Wednesday, March 05, 2008

Inventory Is High In Northern Virginia

Total active listings in Northern Virgina remain at a high level going into the spring. Total active listings in Northern Virgina stood at 17,382 on March 3rd which is 32% greater then one year earlier when inventory was 13,081.

At the beginning of 2008 inventory stood at 17,062 or 1.8% higher then the beginning of the year. In 2007, inventory had decreased ever so slightly from 13,104 on January 1st to 13,081 on March 3rd. The inventory continues to increase at faster rater then last year. (VirginiaMLS). With January 2008 sales much weaker then January 2007 sales the spring is shaping up to be another disappointment for those in the real estate industrial complex (REIC). Oh don't forget the current general economic downturn.

Fairfax County, VA: Notice how inventory in Jan 08 is much higher then Jan o7.


  1. So now is a great time to buy! ;)

    Seriously, afford ability isn't anywhere close to what it needs to be for a bottom to be declared. In fact, its still worse than previous bubbles. Cest la vie.

    I'm very curious to see February sales/inventory broken down.

    Got Popcorn?

  2. Its interesting, in most outer counties, inventory keeps going up YOY with no end in sight. By contrast, Arlington (and Alexandria) had what looked like a spike in 2006, followed by a drop in 2007 - suggesting the worst was over for them. Now here we are in early 2008, and once again we are going back up.

    BH's can crow about the increase all they want - thats fine - here is a serious question though - WHY was it different? WHY did they even have a drop? It doesnt make much sense to me - THOUGHTS???

  3. Despite the downturn, I think a lot of those Arlington homes would sell if the sellers would get real about prices. If you look at the many houses that have been for sale for weeks or months, nearly all of them are priced at least 15% (and often much more) than the Arlington County assessments for 2007, which are generally higher than for 2008. This is true even for many houses that have not been substantially improved (which the Co. often fails to take into account). Many of these homeowners have not bought recently, so it's not as if they would lose money to sell.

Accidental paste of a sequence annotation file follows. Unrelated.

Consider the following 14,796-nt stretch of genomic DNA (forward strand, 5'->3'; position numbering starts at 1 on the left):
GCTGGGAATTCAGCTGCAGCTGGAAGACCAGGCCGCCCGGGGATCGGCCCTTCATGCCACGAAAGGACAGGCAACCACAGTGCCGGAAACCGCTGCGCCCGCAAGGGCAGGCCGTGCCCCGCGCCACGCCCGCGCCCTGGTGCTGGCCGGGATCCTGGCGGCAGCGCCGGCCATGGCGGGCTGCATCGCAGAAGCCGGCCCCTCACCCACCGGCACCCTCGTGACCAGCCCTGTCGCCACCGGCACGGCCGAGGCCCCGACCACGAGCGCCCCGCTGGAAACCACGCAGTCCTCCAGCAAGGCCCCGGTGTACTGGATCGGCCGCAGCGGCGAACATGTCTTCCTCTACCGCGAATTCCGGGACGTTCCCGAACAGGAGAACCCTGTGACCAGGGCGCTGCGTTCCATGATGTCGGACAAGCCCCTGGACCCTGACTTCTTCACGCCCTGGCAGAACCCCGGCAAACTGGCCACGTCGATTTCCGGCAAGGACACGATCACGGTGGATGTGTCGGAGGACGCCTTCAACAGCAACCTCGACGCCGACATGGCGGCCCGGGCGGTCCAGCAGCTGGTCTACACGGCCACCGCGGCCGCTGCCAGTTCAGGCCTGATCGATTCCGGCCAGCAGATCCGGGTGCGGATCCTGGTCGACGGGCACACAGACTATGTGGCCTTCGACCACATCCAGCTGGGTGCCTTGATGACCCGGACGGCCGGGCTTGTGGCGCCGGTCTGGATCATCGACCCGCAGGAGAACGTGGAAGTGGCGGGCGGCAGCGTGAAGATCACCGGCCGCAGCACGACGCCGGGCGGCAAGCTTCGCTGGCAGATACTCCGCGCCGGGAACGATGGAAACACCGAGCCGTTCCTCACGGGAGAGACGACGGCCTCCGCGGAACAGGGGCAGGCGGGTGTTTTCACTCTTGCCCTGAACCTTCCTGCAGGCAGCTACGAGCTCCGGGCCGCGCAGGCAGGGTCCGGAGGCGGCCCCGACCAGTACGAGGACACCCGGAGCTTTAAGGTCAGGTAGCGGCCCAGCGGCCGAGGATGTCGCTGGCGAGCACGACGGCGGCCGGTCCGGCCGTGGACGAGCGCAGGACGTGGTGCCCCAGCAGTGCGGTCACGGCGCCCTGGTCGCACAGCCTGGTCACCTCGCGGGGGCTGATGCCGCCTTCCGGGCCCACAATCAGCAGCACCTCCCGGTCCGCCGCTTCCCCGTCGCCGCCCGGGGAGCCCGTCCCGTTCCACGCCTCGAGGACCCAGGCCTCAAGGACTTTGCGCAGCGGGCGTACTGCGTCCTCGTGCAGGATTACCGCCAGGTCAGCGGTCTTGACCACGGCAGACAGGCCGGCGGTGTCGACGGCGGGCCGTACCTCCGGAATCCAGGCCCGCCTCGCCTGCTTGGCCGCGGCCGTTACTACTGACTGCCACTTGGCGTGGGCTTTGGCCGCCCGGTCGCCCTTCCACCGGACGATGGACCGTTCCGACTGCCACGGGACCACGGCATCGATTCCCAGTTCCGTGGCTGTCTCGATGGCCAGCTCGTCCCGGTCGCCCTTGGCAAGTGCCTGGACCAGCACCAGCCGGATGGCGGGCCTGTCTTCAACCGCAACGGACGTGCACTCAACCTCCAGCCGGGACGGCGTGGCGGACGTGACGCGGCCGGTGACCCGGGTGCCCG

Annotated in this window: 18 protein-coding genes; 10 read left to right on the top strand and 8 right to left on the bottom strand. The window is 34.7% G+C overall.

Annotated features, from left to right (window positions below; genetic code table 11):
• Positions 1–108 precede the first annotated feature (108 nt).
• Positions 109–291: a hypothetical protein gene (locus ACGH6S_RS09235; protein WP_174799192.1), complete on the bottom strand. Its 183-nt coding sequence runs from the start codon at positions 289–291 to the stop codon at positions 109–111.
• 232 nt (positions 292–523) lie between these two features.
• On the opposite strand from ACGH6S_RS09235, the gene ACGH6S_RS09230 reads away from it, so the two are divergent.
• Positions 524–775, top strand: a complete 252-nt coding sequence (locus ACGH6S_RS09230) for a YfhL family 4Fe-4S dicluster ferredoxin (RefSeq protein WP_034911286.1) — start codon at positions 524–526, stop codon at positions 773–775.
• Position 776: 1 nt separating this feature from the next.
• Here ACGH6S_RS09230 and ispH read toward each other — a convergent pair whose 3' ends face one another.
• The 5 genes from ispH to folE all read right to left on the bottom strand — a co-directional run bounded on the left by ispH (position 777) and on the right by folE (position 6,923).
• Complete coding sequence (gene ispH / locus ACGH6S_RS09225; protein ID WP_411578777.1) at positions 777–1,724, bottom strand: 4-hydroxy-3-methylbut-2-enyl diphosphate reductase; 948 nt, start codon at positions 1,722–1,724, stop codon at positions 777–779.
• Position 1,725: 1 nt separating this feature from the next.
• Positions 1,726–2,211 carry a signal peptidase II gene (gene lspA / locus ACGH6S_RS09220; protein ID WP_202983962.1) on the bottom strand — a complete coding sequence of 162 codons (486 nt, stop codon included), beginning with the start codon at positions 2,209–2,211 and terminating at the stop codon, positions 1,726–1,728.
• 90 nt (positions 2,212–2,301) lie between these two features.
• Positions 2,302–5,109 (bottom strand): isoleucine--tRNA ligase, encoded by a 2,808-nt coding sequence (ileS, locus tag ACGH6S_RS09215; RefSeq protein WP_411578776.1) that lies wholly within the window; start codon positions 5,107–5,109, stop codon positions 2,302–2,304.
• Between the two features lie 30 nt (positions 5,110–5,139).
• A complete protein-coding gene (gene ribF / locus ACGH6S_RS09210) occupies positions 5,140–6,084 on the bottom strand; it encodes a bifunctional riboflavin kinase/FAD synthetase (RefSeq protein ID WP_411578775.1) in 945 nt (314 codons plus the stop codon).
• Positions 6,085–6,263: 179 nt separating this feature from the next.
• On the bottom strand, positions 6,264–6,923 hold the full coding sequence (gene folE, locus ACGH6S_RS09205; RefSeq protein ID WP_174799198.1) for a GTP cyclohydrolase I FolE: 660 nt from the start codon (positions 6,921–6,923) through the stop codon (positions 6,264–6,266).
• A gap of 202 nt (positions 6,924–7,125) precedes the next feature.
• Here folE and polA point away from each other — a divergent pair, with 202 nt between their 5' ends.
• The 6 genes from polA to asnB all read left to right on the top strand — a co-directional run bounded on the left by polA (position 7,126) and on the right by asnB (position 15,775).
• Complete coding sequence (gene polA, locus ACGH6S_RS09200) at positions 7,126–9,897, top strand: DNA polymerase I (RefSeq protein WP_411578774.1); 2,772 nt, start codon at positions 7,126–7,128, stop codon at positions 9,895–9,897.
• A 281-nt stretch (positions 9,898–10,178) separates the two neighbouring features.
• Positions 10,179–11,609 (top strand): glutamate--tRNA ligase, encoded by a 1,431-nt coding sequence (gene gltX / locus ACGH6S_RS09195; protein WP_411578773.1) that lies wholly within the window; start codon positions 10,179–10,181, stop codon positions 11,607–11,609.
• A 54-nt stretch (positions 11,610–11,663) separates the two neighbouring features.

Realtors tell me that Arl. homes are currently selling on average for close to their assessed values (with obvious exceptions, such as run down houses (-) or houses with expensive new kitchens, windows, etc. (+)). I suspect many sellers have convinced themselves that the spring market will loosen up the buyers' purse strings, but I don't think they will. We'll see who's right shortly.

  4. The realtors will always tell you to ignore the assessed values. This approach is ill-advised. When I was a prospective buyer, I recall walking away from properties that were listed at $525K but had just been assessed two months prior at $350. The realtors acted like I was some kind of idiot with unrealistic expectations. State law requires that the local governments assess properties at fair market value, and these entities obviously have a vested interest in doing so to maximize their tax base. So yes, these valuations are reasonable to help gauge the valuation of a property. Ultimately discouraged, I moved away from the metro area entirely and avoided the $3500 mortgage on an otherwise unimpressive home that might rent for $1800.

  5. "State law requires that the local governments assess properties at fair market value, and these entities obviously have a vested interest in doing so to maximize their tax base."

    I wouldnt put much stock into this. For starters, some counties are far more agressive in setting a realistic FMV than others. Also, several local jurisdictions in MD are notorious at setting incredibly low tax assessed values (even when considering the 3 year phase in). I can tell you of many occassions where I challenged assessed values on behalf of my clients, and was able to receive sizeable reductions, even though the client and the assessor both knew full well that the assessed value was well below FMV.

    In sum, each county is different, and unless you know how agressive or lax each county is (or is not) and whether the prior owner lobbied for (and got) any reduction, tax assessed value cannot tell you much about FMV.